and Engineer-To-Order type of companies. One customer stated it as pre-emptive
strikes: while already being the market leader, implement technologies that
make it even harder to catch up with.
is where companies still can make a difference and ensure a margin. This
category includes order fulfilment, invoice reconciliation, warranty management,
returns management/reverse logistics, field service, and aftermarket selling,
and automated replenishment.
||It’s not just about having ERP integrations.
Companies have often specific requirements. Many a time it may not also
be monetarily justifiable to replace legacy applications. As a result, vendors
should be evaluated on their understanding of the industry as much as on
their capability to integrate with legacy applications and fine-tune standard
integrations to the requirements.
SMBs: where the growth is
Over the last year, the CRM market with regard to SMBs has matured, and smaller
companies can now gain the same advantage as their larger competitors. Vendors
now package and price this functionality for their specific requirements. For
SMBs this means better products at a lower price.
For many verticals such as manufacturing, CRM technologies are no longer a rarity
for SMBs, and these companies now require such investments to stay in competition.
Many SMBs have implemented a CRM solution that reduced sales and service costs,
increased sales productivity and improved levels of customer satisfaction.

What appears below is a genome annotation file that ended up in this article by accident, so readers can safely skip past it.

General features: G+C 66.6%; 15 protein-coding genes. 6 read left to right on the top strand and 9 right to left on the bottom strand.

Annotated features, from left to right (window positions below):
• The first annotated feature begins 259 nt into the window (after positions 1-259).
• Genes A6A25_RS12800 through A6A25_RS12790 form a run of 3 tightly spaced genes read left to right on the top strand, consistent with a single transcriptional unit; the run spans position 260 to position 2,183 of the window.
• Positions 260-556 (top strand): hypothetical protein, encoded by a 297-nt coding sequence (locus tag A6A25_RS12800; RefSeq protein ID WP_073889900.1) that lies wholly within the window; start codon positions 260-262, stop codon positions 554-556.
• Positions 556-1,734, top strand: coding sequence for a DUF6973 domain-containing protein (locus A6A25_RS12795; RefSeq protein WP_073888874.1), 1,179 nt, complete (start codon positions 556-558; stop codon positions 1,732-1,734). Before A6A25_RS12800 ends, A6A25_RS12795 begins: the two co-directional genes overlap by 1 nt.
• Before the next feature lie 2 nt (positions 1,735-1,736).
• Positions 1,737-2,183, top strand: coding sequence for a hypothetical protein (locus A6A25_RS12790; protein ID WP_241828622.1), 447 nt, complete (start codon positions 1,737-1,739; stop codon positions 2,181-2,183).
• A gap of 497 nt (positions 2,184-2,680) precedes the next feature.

Choose solutions with care; they should add value to your company. Go for a
vendor as a business partner for the long run and who can offer the integrated
end-to-end solutions that meet your budget.
To make sure you get the RoI you seek weve found the following four critical
initiatives to be of value:
- Streamlined quote-to-order processCRM has to streamline
the process to create proposals and quotes, order management, special pricing,
and customised product specifications.
- Increased revenues in a competitive marketCRM has
to improve partner productivity, opportunity and funnel management, response
rates, and the ability to realise greater profitability or wallet share
with existing customers.
- Reduced costs and higher customer retention ratesRM
has to lower the costs to acquire customers, equip them with self-service
opportunities, train and manage channel partners, boost the productivity of
field sales and service, and promote cross-selling and up-selling.
- Improved competitive advantageCRM has to make a
difference to your business. It has to drive maximum revenue from your markets,
territories, and partners; control margins; identify your most profitable
customers; and increase brand value.
The author is Principal Business Consultant, SSA Global